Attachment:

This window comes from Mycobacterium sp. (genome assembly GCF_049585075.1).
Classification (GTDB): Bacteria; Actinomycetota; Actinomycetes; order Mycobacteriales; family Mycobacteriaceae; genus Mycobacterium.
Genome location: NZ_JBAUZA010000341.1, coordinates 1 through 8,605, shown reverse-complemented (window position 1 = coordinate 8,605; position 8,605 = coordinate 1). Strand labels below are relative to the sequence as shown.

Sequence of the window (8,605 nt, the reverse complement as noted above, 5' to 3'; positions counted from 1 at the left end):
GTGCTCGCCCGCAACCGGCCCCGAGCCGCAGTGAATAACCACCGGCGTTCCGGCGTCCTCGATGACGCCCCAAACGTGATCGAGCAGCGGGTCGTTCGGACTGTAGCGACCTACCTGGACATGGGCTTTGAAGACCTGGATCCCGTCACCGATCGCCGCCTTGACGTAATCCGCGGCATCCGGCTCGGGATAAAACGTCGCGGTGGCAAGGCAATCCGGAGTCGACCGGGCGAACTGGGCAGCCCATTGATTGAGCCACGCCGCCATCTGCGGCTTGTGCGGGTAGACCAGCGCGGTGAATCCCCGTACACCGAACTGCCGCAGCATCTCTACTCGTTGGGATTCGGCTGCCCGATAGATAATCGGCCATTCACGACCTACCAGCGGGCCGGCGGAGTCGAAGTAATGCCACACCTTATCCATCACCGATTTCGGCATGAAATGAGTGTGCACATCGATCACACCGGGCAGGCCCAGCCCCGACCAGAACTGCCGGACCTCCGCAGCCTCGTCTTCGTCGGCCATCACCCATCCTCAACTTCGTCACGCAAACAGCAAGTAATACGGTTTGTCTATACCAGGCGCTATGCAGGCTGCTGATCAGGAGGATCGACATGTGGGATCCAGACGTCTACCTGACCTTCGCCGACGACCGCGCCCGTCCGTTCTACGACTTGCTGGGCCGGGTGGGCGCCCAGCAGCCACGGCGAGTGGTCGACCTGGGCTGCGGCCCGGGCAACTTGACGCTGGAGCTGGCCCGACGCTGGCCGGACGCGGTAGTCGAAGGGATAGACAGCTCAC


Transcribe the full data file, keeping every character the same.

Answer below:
This window comes from Mycobacterium sp. (genome assembly GCF_049585075.1).
Classification (GTDB): Bacteria; Actinomycetota; Actinomycetes; order Mycobacteriales; family Mycobacteriaceae; genus Mycobacterium.
Genome location: NZ_JBAUZA010000341.1, coordinates 1 through 8,605, shown reverse-complemented (window position 1 = coordinate 8,605; position 8,605 = coordinate 1). Strand labels below are relative to the sequence as shown.

Sequence of the window (8,605 nt, the reverse complement as noted above, 5' to 3'; positions counted from 1 at the left end):
GTGCTCGCCCGCAACCGGCCCCGAGCCGCAGTGAATAACCACCGGCGTTCCGGCGTCCTCGATGACGCCCCAAACGTGATCGAGCAGCGGGTCGTTCGGACTGTAGCGACCTACCTGGACATGGGCTTTGAAGACCTGGATCCCGTCACCGATCGCCGCCTTGACGTAATCCGCGGCATCCGGCTCGGGATAAAACGTCGCGGTGGCAAGGCAATCCGGAGTCGACCGGGCGAACTGGGCAGCCCATTGATTGAGCCACGCCGCCATCTGCGGCTTGTGCGGGTAGACCAGCGCGGTGAATCCCCGTACACCGAACTGCCGCAGCATCTCTACTCGTTGGGATTCGGCTGCCCGATAGATAATCGGCCATTCACGACCTACCAGCGGGCCGGCGGAGTCGAAGTAATGCCACACCTTATCCATCACCGATTTCGGCATGAAATGAGTGTGCACATCGATCACACCGGGCAGGCCCAGCCCCGACCAGAACTGCCGGACCTCCGCAGCCTCGTCTTCGTCGGCCATCACCCATCCTCAACTTCGTCACGCAAACAGCAAGTAATACGGTTTGTCTATACCAGGCGCTATGCAGGCTGCTGATCAGGAGGATCGACATGTGGGATCCAGACGTCTACCTGACCTTCGCCGACGACCGCGCCCGTCCGTTCTACGACTTGCTGGGCCGGGTGGGCGCCCAGCAGCCACGGCGAGTGGTCGACCTGGGCTGCGGCCCGGGCAACTTGACGCTGGAGCTGGCCCGACGCTGGCCGGACGCGGTAGTCGAAGGGATAGACAGCTCAC